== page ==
January 3, 2019
Georges MERKEL
January 3, 2019

Sigmund MENKÈS


According to Sigmund Menkes, who was the oldest of a family of six, he spent his childhood in a “sad environment.” When he was sixteen, he enrolled in the Institute of Decorative Arts in Lwow (Lemberg), where he met Alfred Aberdam. He worked as a building painter in order to earn his living. At the same time, he studied the fresco technique and worked on the restoration of Orthodox churches. “I had a ceiling all to myself and I could paint whatever I wanted.” In 1919, Menkes devoted more time to his painting and enrolled in the School of Fine Arts in Krakow.

In 1922, he studied at Alexander Archipenko’s studio in Berlin, where he met Weingart and spent the whole year with him. He arrived in Paris in 1923 and settled in Montparnasse, where he rented a room in a building that was partially turned into a hotel for artists: l’Hôtel Médical. He shared his room with Weingart for two years. Many artists lived there, including Ephraim Mandelbaum, Eugene Zak, and Marc Chagall among others. He spent time at the café La Rotonde and later at Le Dôme. Later in 1923, he met Léon Weissberg at La Rotonde. Menkes invited him to spend his first night in Paris at his hotel room. After Marcel Slodki, Menkes settled in the Douanier Rousseau’s former studio at 2 bis rue Perrel. When Menkes left Paris in 1935, he turned over the studio and all its furniture to Weissberg, who settled down for good. In Montparnasse, Menkes was famous for his humor.

From 1924, following a trip to Lwow where he went to look for financial help, he met an art dealer who supported him and regularly bought his work. Sigmund Menkes, Alfred Aberdam, Joachim Weingart, and Léon Weissberg made up the group of Four. In the end of 1925, the exhibition “the Group of Four” was held at Jan Sliwinski’s gallery Au Sacre du Printemps. Around the same time, Menkes painted a portrait of his friend Léon Weissberg. He married Stanislawa Théodora Weiss, also known as Stasia. Stasia, who was very beautiful, posed for her husband as well as for Léopold Gottlieb and Raymond Kanelba. Menkes traveled in the south of France and fell in love with the Toulon area. However, he experienced a difficult life in the early times, and therefore decided to return to Poland. He moved back to Paris that same year and said that this time, he meant “to stay there at all costs.” From 1930, he exhibited his work in Paris, Lwow, Toronto, and New York. In 1934, collector Paul Guillaume awarded a prize to Menkes’ work at the jury of the Bernheim Gallery’s exhibition. Menkes did not receive it because of his origins and his nonnaturalization.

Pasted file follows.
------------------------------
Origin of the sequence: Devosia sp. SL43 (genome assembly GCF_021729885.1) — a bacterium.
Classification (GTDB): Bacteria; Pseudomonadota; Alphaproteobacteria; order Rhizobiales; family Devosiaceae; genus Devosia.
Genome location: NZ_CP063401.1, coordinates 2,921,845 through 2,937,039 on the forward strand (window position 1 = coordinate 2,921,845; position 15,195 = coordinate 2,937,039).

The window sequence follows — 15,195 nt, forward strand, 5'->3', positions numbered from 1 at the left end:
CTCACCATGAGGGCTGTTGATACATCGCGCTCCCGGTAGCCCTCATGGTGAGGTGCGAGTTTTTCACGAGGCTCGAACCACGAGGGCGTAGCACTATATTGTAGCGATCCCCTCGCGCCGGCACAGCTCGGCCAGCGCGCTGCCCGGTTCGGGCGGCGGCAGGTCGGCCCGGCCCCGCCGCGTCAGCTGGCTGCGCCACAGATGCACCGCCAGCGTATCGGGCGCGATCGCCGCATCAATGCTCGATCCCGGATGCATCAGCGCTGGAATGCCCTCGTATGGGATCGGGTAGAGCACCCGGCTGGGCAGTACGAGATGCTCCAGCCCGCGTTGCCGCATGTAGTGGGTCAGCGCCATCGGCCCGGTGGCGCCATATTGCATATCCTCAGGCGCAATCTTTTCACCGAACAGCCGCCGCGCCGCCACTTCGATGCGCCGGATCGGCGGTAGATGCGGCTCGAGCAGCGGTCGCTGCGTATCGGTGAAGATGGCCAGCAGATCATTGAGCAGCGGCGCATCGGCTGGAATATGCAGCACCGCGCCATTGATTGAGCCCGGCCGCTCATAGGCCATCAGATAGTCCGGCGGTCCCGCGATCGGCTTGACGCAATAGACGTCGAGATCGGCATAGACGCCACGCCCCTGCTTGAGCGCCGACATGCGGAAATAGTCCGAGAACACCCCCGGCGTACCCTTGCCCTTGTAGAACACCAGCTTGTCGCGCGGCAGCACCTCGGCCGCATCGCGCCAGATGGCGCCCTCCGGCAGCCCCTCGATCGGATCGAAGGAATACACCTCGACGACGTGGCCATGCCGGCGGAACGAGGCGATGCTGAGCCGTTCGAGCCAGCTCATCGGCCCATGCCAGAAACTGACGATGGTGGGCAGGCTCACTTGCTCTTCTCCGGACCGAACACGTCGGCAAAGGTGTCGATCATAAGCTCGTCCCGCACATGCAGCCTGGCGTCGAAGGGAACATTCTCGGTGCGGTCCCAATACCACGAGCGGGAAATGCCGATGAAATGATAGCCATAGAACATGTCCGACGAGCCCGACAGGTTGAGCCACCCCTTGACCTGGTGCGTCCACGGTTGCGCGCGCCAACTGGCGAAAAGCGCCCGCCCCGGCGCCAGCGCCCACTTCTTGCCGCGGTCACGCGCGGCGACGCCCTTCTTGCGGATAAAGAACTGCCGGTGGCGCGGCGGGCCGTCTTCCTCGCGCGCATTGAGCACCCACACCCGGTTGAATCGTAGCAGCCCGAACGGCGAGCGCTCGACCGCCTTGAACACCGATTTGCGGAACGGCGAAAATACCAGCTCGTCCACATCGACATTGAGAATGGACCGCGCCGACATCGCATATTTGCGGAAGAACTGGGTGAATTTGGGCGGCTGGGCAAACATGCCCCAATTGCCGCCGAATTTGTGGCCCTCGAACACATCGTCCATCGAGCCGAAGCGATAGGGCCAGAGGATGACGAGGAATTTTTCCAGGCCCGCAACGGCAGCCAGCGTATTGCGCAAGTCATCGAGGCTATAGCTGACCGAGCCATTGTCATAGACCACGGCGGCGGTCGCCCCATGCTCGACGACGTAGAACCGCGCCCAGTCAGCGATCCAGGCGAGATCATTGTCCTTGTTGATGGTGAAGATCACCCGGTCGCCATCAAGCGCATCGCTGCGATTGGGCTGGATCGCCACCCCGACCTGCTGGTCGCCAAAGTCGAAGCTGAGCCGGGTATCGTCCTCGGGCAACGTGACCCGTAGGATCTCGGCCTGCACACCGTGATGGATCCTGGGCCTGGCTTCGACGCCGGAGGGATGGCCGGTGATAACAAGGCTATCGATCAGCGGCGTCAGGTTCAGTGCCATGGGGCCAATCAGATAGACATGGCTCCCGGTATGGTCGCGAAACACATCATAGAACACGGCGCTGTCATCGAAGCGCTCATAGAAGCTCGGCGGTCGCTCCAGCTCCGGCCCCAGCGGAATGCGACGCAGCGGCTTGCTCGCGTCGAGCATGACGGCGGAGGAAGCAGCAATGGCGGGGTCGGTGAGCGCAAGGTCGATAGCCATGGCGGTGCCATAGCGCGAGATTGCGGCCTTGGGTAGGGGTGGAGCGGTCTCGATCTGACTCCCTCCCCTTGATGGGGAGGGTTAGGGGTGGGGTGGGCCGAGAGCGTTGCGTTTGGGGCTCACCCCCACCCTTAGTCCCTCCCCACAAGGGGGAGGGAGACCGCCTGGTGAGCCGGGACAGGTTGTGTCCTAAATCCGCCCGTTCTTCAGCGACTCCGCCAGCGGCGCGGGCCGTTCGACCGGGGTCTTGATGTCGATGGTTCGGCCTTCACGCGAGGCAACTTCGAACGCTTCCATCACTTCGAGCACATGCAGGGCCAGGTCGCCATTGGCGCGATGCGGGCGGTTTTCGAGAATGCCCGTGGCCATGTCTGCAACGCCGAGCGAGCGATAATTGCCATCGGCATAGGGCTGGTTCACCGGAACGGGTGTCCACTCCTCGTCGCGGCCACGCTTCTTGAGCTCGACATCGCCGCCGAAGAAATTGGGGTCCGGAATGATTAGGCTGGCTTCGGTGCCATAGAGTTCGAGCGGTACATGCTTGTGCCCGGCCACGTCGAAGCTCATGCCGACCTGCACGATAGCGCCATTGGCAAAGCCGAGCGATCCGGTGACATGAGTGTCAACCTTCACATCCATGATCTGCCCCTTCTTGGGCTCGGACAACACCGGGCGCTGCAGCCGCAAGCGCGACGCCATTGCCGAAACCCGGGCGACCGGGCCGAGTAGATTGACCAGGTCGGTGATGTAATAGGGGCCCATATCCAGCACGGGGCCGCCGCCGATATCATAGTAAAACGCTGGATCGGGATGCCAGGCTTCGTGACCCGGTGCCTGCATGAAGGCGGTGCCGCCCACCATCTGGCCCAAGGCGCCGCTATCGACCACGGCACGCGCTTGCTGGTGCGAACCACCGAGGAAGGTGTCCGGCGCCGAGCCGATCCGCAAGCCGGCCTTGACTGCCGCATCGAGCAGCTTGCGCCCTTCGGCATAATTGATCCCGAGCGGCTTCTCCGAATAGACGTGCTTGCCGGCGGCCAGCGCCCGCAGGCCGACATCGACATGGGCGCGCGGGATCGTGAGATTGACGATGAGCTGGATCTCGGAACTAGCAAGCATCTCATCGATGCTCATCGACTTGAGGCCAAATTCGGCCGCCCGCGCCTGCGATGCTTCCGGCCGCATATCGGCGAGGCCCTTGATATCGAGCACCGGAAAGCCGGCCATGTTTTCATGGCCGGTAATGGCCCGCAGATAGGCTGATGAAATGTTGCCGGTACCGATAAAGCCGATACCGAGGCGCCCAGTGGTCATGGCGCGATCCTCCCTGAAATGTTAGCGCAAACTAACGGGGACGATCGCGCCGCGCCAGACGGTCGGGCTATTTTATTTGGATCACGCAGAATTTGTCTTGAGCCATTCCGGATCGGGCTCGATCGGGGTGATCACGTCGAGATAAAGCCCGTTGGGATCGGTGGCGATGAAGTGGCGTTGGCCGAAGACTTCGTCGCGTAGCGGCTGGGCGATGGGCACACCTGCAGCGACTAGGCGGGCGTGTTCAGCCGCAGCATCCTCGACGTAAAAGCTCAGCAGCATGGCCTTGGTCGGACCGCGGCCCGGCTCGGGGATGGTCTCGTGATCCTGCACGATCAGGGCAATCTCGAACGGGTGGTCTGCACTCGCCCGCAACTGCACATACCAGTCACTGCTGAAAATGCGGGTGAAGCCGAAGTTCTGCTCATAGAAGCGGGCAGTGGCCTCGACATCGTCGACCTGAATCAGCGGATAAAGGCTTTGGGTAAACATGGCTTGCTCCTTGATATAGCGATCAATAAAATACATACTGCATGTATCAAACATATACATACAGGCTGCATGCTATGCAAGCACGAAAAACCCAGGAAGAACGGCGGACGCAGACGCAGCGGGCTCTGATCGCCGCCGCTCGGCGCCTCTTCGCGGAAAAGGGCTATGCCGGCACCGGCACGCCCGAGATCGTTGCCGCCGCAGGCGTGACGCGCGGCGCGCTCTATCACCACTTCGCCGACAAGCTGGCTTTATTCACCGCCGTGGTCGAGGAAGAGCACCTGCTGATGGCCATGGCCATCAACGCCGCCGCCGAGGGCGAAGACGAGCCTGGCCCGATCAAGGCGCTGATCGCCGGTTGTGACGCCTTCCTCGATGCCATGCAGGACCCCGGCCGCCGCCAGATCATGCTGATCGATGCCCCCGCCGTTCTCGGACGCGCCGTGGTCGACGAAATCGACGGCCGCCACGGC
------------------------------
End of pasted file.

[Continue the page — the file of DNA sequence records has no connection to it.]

In 1935, he left for New York with regrets. He returned to Paris three times before 1939, when he moved to the United States for good. He only left America for a few trips when he visited Israel his beloved Montparnasse in Paris and Poland in 1950. Sigmund Menkes died at his home in Riverdale, New York, in August 1986. His last wish was for his ashes to be scattered in Israel.

Stories of Jewish Artists of the School of Paris 1905-1939


Capitale des arts, le Paris des années 1905-1939 attire les artistes du monde entier. De cette période de foisonnement, un terme est resté, celui d'Ecole de Paris, qui recouvre une grande diversité d'expression artistique. Dans ce brassage dont Montparnasse est le creuset, un groupe se distingue : celui des artistes juifs venus de Russie, de Pologne et d'Europe centrale. Si leurs styles sont variés, un destin commun les rassemble : ils fuient l'antisémitisme de leur pays d'origine. Certains ont connu la célébrité dès les années 1920, tels Soutine, Lipchitz ou Chagall. D'autres n'ont pas eu le temps ou la chance d'y accéder. Près de la moitié a péri dans les camps de concentration nazis.

From 1905 to 1939, Paris attracted artists from all over the globe as the capital of the art world. This period of artistic proliferation became known as the School of Paris, and includes a great diversity of artistic expression. Within the teeming art world centred on Montparnasse, one group set itself apart: Jewish artists from Russia, Poland, and Central Europe. Although their styles were diverse, they shared the common fate of fleeing anti-Semitic persecutions in their home countries. Some became famous in the 1920s, such as Soutine, Lipchitz, and Chagall, while others did not have the time or the luck to gain renown. Nearly half of these artists died in Nazi concentration camps.